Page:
To some degree, I’d still hide behind my mom’s coattails at the really difficult points in life, usually around the death of a family member.  My mom was always right there, helping in some way with the arrangements.  When my siblings and I were at the funeral home last week making arrangements for mom, I thought, “Why am I here?  Mom usually takes care of all of this.”  While I had been there in body to help my mom make the arrangements when my father died over 20 years ago, emotionally I was still a scared 4 year-old counting on my mom to make it all better  Perhaps that’s the trait I’m really going to miss — the fact that despite my age, despite my accomplishments, she never stopped being a mother.  Only she had the power to “make it all better.”

The scene that continues to haunt me from this past week is the one in which my mom asked me to run into the grocery store to pick up a few items before we returned to her house after her release from the ER. (She had been taken to the ER in respiratory distress early in the morning she died but had been treated and discharged).  She wanted to get out and go in, as she was feeling fine at that point, but I made her stay in the car with the AC cranked while I ran inside.  I returned to my car about 10 minutes later to discover her in what I thought was respiratory distress again.  She told me that she needed to return to the ER, and then encouraged me a time or two to “hurry” between big gasps of air that she was taking in.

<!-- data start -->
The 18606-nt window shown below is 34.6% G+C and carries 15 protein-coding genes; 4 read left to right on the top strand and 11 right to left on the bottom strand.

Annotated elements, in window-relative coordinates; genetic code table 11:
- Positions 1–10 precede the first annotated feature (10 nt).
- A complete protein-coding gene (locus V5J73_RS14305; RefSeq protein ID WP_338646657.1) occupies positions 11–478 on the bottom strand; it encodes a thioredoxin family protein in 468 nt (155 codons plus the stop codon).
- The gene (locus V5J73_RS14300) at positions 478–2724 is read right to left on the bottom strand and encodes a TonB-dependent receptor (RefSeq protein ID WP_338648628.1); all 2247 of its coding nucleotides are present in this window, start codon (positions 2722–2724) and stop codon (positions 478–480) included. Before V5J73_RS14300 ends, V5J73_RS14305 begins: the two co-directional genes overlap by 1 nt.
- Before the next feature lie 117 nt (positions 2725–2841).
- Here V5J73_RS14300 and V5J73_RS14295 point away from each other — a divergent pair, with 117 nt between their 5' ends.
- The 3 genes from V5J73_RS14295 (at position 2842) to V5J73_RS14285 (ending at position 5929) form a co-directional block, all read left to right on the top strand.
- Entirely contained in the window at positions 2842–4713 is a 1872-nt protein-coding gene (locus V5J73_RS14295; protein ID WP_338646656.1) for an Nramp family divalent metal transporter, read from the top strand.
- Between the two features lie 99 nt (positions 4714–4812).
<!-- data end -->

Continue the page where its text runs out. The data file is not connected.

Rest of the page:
I keep replaying that scene in my mind, over and over again, and while I know intellectually that there was no way I could have known that what was actually occurring was cardiac arrest and that I did my best, the emotional side of my brain continues to wonder, “Could I have done more?”  While I realize that it’s pointless to keep traveling down the guilt road, here I am, right smack dab in the middle of the lane, all over again.  At what point will this scene ever go away?

After the ER doctor had pronounced her death, they permitted me back into the room to see her.  I just kept apologizing, telling her how sorry I was and that I didn’t know it was a heart attack, and I was so sorry that I had failed her.  At the most critical juncture of her life, when her life, was, literally hanging in the balance, I couldn’t help her.  After all the sacrifices I know that she made for me, after the hell and grief that I put her through when I was a teenager, I couldn’t help her.  That, indeed, will be the greatest burden to bear.  I know that it would be easier if I could only hear her say, “Donna, it’ll be ok, things will get better.”  That would be music to my ears and balm for my soul.

So, what advice can I give you as this new initiate into the Club of Lost Mothers?  I’m going to break the club rules and tell you what to expect (hopefully they’ll let me retain my membership <g>).  If you’re a woman, few things will be this hard in your life.  The pain of the loss will never go away.  It may take a year, or more, before the sharp, raw ache is dulled a bit.  You’ll never stop missing her.  It may be awhile before you lose the urge to pick up the phone and call and see what she’s up to.  But the bond you share will never be broken.

About the Author Donna Gunter

Best-selling author Donna Gunter works with successful business owners who are experts in their fields and established in their industry and are seeking a way to stand out from their competitors. Using her Ideal Clients on Autopilot System©, she helps them determine the exact strategies to generate more qualified leads and better-paying clients with automated systems. This proven system makes all their marketing easier and more effective and they find themselves positioned as the only choice for their clients.